Colombia’s tax chief has defended raising levies on oil and coal companies in order to fund the new leftist government’s socially ambitious agenda, a plan that has drawn a furious reaction from the extractive sector.
Gustavo Petro, a former urban guerrilla and the country’s first leftist president, promised on the campaign trail to spearhead Colombia’s energy transition and pursue a greener agenda by boosting agriculture and eco-tourism.
“We don’t want just any type of investment in an energy sector,” said Luis Carlos Reyes, the director of DIAN, Colombia’s tax and customs agency, in an interview with the Financial Times. “We’re looking forward to inserting Colombia into this energy transition that the entire world has to go through if we want to continue to exist as a species.”
Asked if the new tax rise would scare off investment in the oil sector, Reyes said that “we want the industry to continue to exist for the time being”.
“We are far more interested in incentivising those sectors that will help us transition into green energy, and all of the industries that are tied with it.”
The tax reform bill, if passed in its current form, aims to raise 21.5tn pesos ($4.7bn) altogether. It is essential if Petro is to pay for his ambitious social agenda. During the campaign, he also promised an overhaul of Colombia’s oil and mining industries, which produce half of the country’s exports.
The 2023 budget, approved by congress last week, allocates 4.08tn pesos ($856mn) — a 62.6 per cent increase from 2022 — to the agricultural sector, which Petro has championed as a substitute for extractives.
As it stands, oil and coal companies would be stumping up nearly half of the revenues raised by the tax reform bill through a surcharge on corporate income tax — at a diminishing rate, from 10 per cent in 2023, 7.5 per cent in 2024 and 5 per cent in 2025 — and the cancellation of a statute that allowed royalty payments to be deducted from their tax bills.
It is expected to pass within a month. Industry leaders have already warned the burden it would place on the extractive sector will stifle investment and output.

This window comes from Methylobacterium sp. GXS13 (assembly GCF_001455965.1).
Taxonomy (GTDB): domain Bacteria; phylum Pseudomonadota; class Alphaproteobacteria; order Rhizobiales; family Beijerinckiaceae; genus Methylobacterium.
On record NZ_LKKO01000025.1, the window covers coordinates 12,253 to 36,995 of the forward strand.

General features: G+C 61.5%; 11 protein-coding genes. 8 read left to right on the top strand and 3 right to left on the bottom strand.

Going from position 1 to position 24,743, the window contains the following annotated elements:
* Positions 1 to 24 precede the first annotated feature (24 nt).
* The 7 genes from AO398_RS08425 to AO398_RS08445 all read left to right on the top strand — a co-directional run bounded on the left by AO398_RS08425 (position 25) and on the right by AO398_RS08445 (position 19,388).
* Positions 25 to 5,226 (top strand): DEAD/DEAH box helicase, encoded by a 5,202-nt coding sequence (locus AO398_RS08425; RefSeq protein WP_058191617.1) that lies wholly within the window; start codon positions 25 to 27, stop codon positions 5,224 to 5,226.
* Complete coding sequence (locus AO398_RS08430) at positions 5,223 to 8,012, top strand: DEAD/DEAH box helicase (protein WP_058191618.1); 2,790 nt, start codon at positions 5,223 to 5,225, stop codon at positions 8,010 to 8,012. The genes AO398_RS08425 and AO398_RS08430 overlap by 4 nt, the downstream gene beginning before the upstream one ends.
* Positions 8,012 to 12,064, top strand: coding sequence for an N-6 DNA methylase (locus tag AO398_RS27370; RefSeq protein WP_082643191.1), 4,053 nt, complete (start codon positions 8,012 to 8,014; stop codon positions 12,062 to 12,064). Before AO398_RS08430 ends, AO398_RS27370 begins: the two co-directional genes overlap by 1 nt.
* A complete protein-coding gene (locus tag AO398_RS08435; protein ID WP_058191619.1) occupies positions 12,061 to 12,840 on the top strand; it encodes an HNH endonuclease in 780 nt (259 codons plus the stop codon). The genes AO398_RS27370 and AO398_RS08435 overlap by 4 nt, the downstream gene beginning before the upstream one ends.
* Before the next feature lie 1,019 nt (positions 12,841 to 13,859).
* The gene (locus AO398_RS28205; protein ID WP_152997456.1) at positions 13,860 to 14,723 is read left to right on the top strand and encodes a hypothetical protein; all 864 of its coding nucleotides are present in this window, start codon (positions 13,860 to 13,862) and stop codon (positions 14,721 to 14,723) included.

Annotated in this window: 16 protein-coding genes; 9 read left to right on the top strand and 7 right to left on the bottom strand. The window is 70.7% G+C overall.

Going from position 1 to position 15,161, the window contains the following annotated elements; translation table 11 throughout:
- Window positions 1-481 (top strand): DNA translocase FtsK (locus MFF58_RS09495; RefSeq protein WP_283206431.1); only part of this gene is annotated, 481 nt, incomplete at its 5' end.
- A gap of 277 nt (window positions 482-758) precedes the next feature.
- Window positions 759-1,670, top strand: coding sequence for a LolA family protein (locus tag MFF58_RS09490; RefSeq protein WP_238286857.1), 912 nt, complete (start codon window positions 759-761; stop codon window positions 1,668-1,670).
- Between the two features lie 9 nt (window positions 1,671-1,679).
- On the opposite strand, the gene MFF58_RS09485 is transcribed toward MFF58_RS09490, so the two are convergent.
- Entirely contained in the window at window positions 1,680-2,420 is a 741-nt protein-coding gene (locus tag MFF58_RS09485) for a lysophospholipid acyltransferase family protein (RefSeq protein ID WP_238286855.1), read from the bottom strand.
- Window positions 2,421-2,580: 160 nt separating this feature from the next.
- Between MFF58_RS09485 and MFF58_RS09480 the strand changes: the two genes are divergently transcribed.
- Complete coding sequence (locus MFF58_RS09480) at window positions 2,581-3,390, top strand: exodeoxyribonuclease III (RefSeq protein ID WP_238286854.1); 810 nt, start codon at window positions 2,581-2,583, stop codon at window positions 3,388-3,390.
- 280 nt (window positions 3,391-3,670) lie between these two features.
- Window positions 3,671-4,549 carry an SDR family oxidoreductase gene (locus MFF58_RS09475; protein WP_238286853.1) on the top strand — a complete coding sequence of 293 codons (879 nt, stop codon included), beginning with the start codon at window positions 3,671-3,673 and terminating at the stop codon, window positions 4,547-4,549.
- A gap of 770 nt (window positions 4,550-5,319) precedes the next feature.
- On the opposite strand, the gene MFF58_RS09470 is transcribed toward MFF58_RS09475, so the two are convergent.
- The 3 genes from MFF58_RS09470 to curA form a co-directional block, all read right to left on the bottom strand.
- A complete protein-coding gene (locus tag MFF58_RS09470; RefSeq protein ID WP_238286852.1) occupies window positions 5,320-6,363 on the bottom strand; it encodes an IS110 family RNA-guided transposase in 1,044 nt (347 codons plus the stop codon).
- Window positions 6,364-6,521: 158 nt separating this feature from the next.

Oil and coal are the country’s top two exports, valued in 2019 at $12.9bn and $4.8bn, respectively, while oil and mining provide up to 8 per cent of GDP, according to government data.
In a memorandum, the Colombian Association for Oil and Gas (ACP) blasted the reform proposal, claiming it would raise the government take on new projects by 25 per cent and would put 20,000 direct jobs at risk.
“We are worried,” Francisco José Lloreda, the ACP’s president, told the FT. “We are seeing a government that, contrary to international dynamics, seems not to value this industry.”
Ecopetrol, a state-owned company and Colombia’s largest producer, said in a letter to congress that the investment it could lose due to the reform proposal would cause production to fall by 100,000 barrels per day in 2026 and potentially put the country’s balance of payments at risk.
Petro has made no secret of his aversion to extractive industries. On the campaign trail he promised to halt new oil and gas exploration projects, though his administration’s messaging on that pledge has been contradictory. Last month, environment minister Susana Muhamad told the FT that the administration is planning on requiring environmental licences for mining exploration.
Luis Fernando Mejía, the executive director of Fedesarrollo, a Colombian economic think-tank, said that the reform could have wide macroeconomic ramifications at a time when the country’s economy — saddled with record- high inflation and expensive debt servicing costs — is fragile.
“Undoubtedly, [the reform] could lead to scenarios of substantial reductions in investment and could generate negative effects in terms of the balance of payments, the availability of foreign currency dollars entering the country, and the financing of the current account.”